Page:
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First African American LGBTQ Youth Summit Advances the Inclusion Conversation

June 10, 2016 / Parent Toolkit

First African American LGBTQ Youth Summit Advances the Inclusion Conversation
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TEASER African American LGBTQ youth are gathering today in Washington DC to share their experiences at the intersection of black and queer identity.
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African American LGBTQ youth are gathering today in Washington DC to share their experiences at the intersection of black and queer identity.

The White House Initiative on Education Excellence for African Americans (WHIEEAA), the National Education Association (NEA), and the National Black Justice Coalition (NBJC) are hosting the first-of-its kind event on supporting African American LGBTQ Youth.

This event, the White House Summit on African American LGBTQ Youth, is bringing together students, educators, parents, and thought leaders to discuss the need to better advocate for African American LGBTQ students.

The Executive Director of the WHIEEAA, David Johns, said recognizing the intersectional identity of African American LGBTQ youth is essential in order to provide tangible tools and tips to support them in educational spaces and at home. An intersectional perspective takes into account that an individual can experience discrimination in many forms, overlapping with multiple identities such as race, gender, class, and sexual orientation.

“There is power in precision,” Johns told NBC’s Parent Toolkit. “When we don’t think about intersectionality, we miss significant opportunities to acknowledge every challenge that black people face and that they have additional challenges being LGBTQ. If we only focus on the black or gay part, their experience goes unrealized in its entirety. We are required to move beyond the surface.”

The goals of the summit are to give voice to and honor the stories of black LGBTQ youth, but also to equip adults in the education space and parents to be inclusive of these students.

Karamo Brown, a father and the first openly gay African American in the history of reality TV, will be moderating a panel at the summit about the role and responsibility of caring and concerned adults and advocates.

Parents Ron Ford Jr. and Vanessa Ford will also be at the event, talking with educators about their experience as parents of a transgender child. They recently wrote an Op Ed for the Washington Post, praising their transgender daughter’s school on being a “model of inclusiveness.” They posed the question, “What if? What if we lived in a place that wasn’t so supportive of transgender youth?”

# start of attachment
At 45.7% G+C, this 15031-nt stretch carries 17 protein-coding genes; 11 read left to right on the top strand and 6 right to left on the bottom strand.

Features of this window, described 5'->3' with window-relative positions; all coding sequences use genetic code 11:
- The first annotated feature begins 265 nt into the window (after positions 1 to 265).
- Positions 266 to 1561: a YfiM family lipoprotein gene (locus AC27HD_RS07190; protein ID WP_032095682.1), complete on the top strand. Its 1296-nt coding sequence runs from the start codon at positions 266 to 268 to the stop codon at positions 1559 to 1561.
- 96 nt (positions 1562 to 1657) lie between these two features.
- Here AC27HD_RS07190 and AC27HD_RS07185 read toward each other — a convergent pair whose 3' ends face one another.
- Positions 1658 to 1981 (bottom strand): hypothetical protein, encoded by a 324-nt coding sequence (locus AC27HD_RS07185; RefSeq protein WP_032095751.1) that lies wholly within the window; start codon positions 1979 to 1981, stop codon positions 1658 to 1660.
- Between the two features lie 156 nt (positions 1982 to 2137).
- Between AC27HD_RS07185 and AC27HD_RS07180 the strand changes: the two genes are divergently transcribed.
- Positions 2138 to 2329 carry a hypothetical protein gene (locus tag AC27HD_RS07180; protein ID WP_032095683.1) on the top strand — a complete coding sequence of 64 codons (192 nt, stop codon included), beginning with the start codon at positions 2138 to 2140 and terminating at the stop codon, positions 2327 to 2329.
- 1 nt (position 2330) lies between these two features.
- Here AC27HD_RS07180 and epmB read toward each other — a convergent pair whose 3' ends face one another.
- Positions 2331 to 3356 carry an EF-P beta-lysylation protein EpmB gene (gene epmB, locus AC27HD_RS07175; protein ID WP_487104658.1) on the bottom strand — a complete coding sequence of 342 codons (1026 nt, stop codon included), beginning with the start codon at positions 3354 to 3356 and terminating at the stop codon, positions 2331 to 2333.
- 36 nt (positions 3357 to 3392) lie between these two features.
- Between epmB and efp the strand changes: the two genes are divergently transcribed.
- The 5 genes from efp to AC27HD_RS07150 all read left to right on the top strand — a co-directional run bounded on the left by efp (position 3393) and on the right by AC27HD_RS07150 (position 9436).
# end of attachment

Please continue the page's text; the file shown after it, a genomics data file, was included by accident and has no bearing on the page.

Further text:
That’s the reason this summit is important in starting conversations around inclusion, explained Johns.

“If we don’t support these students, the consequences are too dangerous,” Johns said. “They are more likely to experience bullying, have poor mental health, they have a greater risk for HIV and other STDs, and they are more inclined to be living in poverty.”

A study published in the June 2014 issue of the America Journal of Public Health showed that LGBT youth of color has a significantly higher prevalence of suicide attempts compared to their white LGBT youth counterparts. LGBTQ Youth of Color are at a high risk for homelessness and harassment according to a 2007 report published by Advocates for Youth. A 2009 California Safe Schools Coalition study found that “there was a significant overlap in race-based and sexual orientation-based harassment; nearly a third of students who were bullied experience both types of harassment, and this group reported the lowest feelings of safety at school.”

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At the summit, students will have an opportunity to theorize about policies and practices needed to foster supportive and inclusive environments.

“By acknowledging this part of their lives and making them a part of the conversation, we affirm that they’ve always been here,” Johns said.

The summit will also incorporate a discussion with parents, both LGBTQ parents themselves and parents of LGBTQ youth, about working to ensure that African American LGBTQ children are healthy and supported mentally, physically, emotionally, spiritually, and financially.

“It’s important to remember that there have always been black LGBTQ people,” Johns said. “Every February, we celebrate black leaders like Malcolm X and Martin Luther King Jr., but seldom do we think of queer, black leaders like Alice Walker, Langston Hughes, and Audre Lorde.”

To further the conversation, WHIEEAA produced a web-series for educators and parents about supporting inclusive and affirming environments for African American LGBTQ students. These videos will be available as resources on the WHIEEAA website in the next two weeks. WHIEEAA is using the hashtags #AfAmLGBT and #AfAmInclusion to continue the conversation on Twitter.

“As a black man who has struggled, while as a student and a professional, to find examples of people who show up in the world like me, I am excited to bring together a group of young, queer people already making important change in their communities,” Johns said. “That’s the thing that I’m most excited about and I’m honored to be a part of it.”

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